GAS TURBINES—1: Supersonic ejector captures, reinjects leaked vent gases

Jan. 14, 2008
A two-stage supersonic ejector can capture low-pressure gas such as that being vented from a typical first stage dry-gas seal, and discharge it for re-injection into a higher-pressure stream at 3,400 kPa (atmospheric) for fuel-gas utilization.

A two-stage supersonic ejector can capture low-pressure gas such as that being vented from a typical first stage dry-gas seal, and discharge it for re-injection into a higher-pressure stream at 3,400 kPa (atmospheric) for fuel-gas utilization.

The ejector device seeks to capture gas leakage from a dry-gas seal at low pressure and reinject it into the fuel-gas line to the gas generator (without the use of compressors or rotating elements), allowing the use of gas that would otherwise be vented to atmosphere. This device eliminates costs associated with gas loss and reduces greenhouse gas emitted by the dry-gas seal to the atmosphere.

Leakage gas pressure of 70-340 kPa (gauge) presents one of the primary problems mitigating against reaching these goals, with a minimum pressure required downstream of fuel-gas regulators of 2,400-3,400 kPag.

The device consists of a two-stage supersonic ejector. The first stage is highly supersonic (nozzle exit Mach 2.54), while the second stage is moderately supersonic (nozzle exit Mach number ≈1.72).

Several tests conducted on various configurations of the two stages on natural gas arrived at the optimum design and operating parameters. The optimum design gave an expansion-pressure ratio (motive:suction) on the order of 14.0 and compression pressure ratio (discharge:suction) of around 8.1. These ratios would meet the requirement of minimum suction and discharge pressure mentioned above.

This first part of two articles summarizes the optimum configuration arrived at after several iterations of different geometries of the supersonic nozzles, particularly for the first-stage ejector. The second, concluding article presents the performance-test results of the integrated system and describes a successful implementation of the supersonic ejector unit at one of TransCanada PipeLines’ compressor stations in Alberta on a compressor-gas turbine unit rated at 24 Mw.


Ejectors have the advantage of no moving parts. No seals, no shafts, no packing, and therefore no maintenance also stand out as distinct advantages over mechanical compressors or vacuum pumps, which often require elaborate maintenance programs. Their rugged construction and simplicity of design enable reliable, maintenance-free use.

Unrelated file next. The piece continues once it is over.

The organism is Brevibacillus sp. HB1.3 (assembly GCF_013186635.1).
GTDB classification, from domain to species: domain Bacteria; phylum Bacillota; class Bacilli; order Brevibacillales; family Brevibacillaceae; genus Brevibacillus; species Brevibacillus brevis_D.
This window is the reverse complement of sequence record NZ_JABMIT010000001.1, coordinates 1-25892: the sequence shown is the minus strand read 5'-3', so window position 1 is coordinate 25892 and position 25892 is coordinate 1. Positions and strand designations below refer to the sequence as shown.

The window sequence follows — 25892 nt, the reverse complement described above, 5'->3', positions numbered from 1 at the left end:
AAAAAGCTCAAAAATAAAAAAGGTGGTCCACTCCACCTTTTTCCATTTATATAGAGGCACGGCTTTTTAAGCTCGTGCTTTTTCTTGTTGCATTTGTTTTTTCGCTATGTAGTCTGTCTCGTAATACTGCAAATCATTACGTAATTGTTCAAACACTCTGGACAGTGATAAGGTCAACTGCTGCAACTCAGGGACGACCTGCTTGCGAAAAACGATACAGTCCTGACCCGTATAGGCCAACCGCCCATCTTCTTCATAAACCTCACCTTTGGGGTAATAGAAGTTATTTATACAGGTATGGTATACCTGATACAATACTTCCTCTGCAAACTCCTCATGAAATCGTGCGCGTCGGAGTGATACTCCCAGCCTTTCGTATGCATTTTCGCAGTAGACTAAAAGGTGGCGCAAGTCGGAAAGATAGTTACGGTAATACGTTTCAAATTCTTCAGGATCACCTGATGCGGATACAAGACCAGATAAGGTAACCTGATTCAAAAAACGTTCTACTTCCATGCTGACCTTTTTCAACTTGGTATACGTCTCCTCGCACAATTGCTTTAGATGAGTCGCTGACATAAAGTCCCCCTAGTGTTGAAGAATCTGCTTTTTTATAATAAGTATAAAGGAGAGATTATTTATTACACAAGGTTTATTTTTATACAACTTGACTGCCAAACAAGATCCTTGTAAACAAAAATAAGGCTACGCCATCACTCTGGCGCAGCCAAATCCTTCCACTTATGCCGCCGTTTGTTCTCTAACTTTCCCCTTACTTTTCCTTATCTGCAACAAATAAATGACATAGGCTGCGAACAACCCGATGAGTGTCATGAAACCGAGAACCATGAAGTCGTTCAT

Although considered inefficient in general, ejector use in a wide range of industrial applications—such as power plants for the creation of vacuum,1 power and thrust augmentation,2 3 refrigeration and heat pump systems,4-6 gas-vapor recovery from oil storage tanks, transport of solids,7 oil production,8 aero-engine cooling,9 bubble-bed tower reactors, and bioreactors10—has become common.

Current work focuses on extending application of ejectors to capture gas leakage from dry gas seals and reinject it into a higher pressure fuel-gas stream going to the combustor of the gas turbine driving the gas compressor.

Such use would not only save the leaking gas and use it as part of fuel gas, but also eliminate hydrocarbon emissions. It would also eliminate the need for additional energy to drive the ejector, drawing its motive gas from the fuel-gas line prior to throttling.

Reinjection of the leakage gas into the gas generator fuel-gas line presents a better option than directing it to a lower pressure utility fuel-gas line (e.g., in boilers) because boilers typically operate intermittently (on-off), instead of firing continuously while compressor units are running.

Leakage gas pressures from the first stage dry-gas seals in the range of 70-340 kPag, with minimum pressure required downstream of the fuel-gas regulator (typically Fisher 310A type) in the range of 2,400-3,300 kPag, depending on the gas-turbine model, pose the primary problems facing reinjection. Commercial ejectors typically work either in the subsonic or slightly supersonic regions, limiting suction pressure with respect to motive gas pressure.

Fletcher, for example, documents a discharge pressure calculation curve showing motive gas at 7,000 kPa-a and suction-gas pressure of 350 kPa-a yield a maximum discharge pressure achievable at about 1,400 kpa-a.11 The same curve shows a motive pressure of 7,000 kPa-a, and a discharge pressure of 2,800 kPa-a, create a minimum suction pressure of 900 kPa-a.

The same study also showed that, for a discharge pressure of 4,100 kPa-a and a suction pressure of 1,300 kPa-a, the required motive-gas pressure would be 10,300 kPa-a, demonstrating the difficulty of meeting the low suction pressure while discharging to a much higher pressure.

Overcoming these difficulties prompted development and testing of a two-stage supersonic ejector12 using a highly supersonic first stage (nozzle exit Mach number = 2.54) and a moderately supersonic second stage (nozzle exit Mach number = 1.72).

Several tests of various configurations of the two stages on natural gas yielded optimum design parameters; an expansion pressure ratio (motive-suction) on the order of 14.0 and compression pressure ratio (discharge-suction) of around 8.1.

This article presents the optimum configuration arrived at after several iterations of different supersonic expansion nozzles, particularly for the first stage, and presents the measured performance results of the integrated system that would meet the requirements of capturing the low-pressure, low flow dry gas seal leakage and reinject it into the fuel-gas stream.